During the beginning of the pandemic, OSCR saw a significant increase in foster applications compared to the previous year, which Mason attributes to people spending more time at home. As a primarily foster-run organization without a shelter to hold strays, this provided OSCR with more locations to temporarily house cats until they were ready for adoption. Not only are fosters crucial for the non-profit’s operations, but Mason emphasized how all Ottawa residents can contribute to protecting homeless felines.
“Everyone has a role to play in animal rescue and reducing the number of abandoned, reproducing cats,” she said. “It is not a case of ‘a rescue should take this cat in’ — everyone needs to work together to improve the lives and situations of these cats.”
This idea was echoed by the Avery Foundation, which is also foster-run and solely relies on volunteers. Similar to OSCR, the foundation experienced the highest rate of adoptions it has ever seen in April 2020, according to its executive director, Darcy Daoust. It also initially saw an increase in foster applications, which has since decreased with many people returning to in-person work.
“Now that things are opening up, travel is opening up, and more people are starting to make plans, go away, visit family — things they weren’t able to do over the last year,” said Daoust. “That’s impacted our ability to find fosters. There’s fewer people looking to adopt.”
A common problem many rescues faced during the province’s lockdown periods involved fundraising. With COVID-19 inhibiting most traditional in-person fundraisers, money was hard to come by.
“We had to kind of pivot and try virtual events, which I didn’t find successful. It just really limited the ways that we could bring in money,” said Daoust. “People were losing their jobs, losing their source of income … It was in addition to not being able to hold events, people weren’t able to donate the way they might have prior to the pandemic.”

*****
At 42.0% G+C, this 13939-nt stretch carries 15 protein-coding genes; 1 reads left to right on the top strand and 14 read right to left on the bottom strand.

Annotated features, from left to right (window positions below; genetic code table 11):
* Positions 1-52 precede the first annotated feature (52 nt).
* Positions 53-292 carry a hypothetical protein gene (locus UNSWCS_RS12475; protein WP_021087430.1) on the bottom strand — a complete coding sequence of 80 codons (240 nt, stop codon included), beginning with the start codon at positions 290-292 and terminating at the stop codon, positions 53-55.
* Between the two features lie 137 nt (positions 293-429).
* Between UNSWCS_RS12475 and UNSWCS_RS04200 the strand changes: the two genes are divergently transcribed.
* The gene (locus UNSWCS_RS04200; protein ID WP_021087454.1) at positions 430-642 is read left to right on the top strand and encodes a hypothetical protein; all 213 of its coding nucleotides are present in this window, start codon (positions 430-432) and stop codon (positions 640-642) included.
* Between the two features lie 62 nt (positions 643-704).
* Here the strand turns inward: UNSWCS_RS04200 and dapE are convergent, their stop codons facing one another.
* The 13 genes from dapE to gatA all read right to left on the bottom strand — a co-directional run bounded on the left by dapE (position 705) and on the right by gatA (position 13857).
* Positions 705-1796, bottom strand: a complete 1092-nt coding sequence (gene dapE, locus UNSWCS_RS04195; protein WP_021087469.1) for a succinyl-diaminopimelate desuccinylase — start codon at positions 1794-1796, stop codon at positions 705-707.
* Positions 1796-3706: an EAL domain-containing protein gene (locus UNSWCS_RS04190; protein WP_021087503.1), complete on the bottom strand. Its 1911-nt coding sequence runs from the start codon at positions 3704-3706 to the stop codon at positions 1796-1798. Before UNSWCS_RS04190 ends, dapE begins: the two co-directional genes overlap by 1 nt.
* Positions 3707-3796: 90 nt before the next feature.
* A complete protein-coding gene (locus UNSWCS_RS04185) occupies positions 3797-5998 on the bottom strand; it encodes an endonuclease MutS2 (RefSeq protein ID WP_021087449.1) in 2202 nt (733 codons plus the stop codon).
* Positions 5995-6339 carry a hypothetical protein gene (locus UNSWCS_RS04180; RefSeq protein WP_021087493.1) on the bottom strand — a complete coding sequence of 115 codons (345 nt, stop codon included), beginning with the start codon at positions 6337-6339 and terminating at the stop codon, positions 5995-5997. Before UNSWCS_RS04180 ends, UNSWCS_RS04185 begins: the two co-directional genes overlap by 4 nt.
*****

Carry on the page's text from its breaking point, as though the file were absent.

In March 2020, the Avery Foundation had to close its cat intakes as a result of a “financial crisis” which affected its ability to continue to provide veterinary care as well as food, litter and general supplies. The foundation turned to a GoFundMe page to try raising money to meet these financial needs, but got less than half of its $5,000 goal.
Despite these challenges, Daoust described how volunteers continue to be the backbone of cat rescue initiatives and that people’s contributions play a major part in ensuring the safety and happiness of stray cats.
“I think it’s a really rewarding experience, especially during such a difficult year,” she said. “This animal relies on you and you get to provide it with a new chapter in their life, whether they’re coming from the streets or if they were in an unfortunate situation, whether neglected or abused.”
As an avid supporter of stray cats and rescue shelters, Jen Elliot talked about how impressed she was with the way OSCR and the Avery Foundation have dealt with the challenges brought on by the pandemic.
“They’ve gotten really creative with ways to fundraise since they lost a bunch of their fundraising abilities because of COVID or even people not being financially able to make those donations,” she said. “I think they’ve done a fantastic job.”
When asked why this cause is important to her, Kacia Elliott said it’s only human instinct to care for other creatures.
“I don't know how it's not important to everybody,” she said. ”We're all living people, living beings. And I just, I don't know, beg the question of, like, why is it not important for everybody?”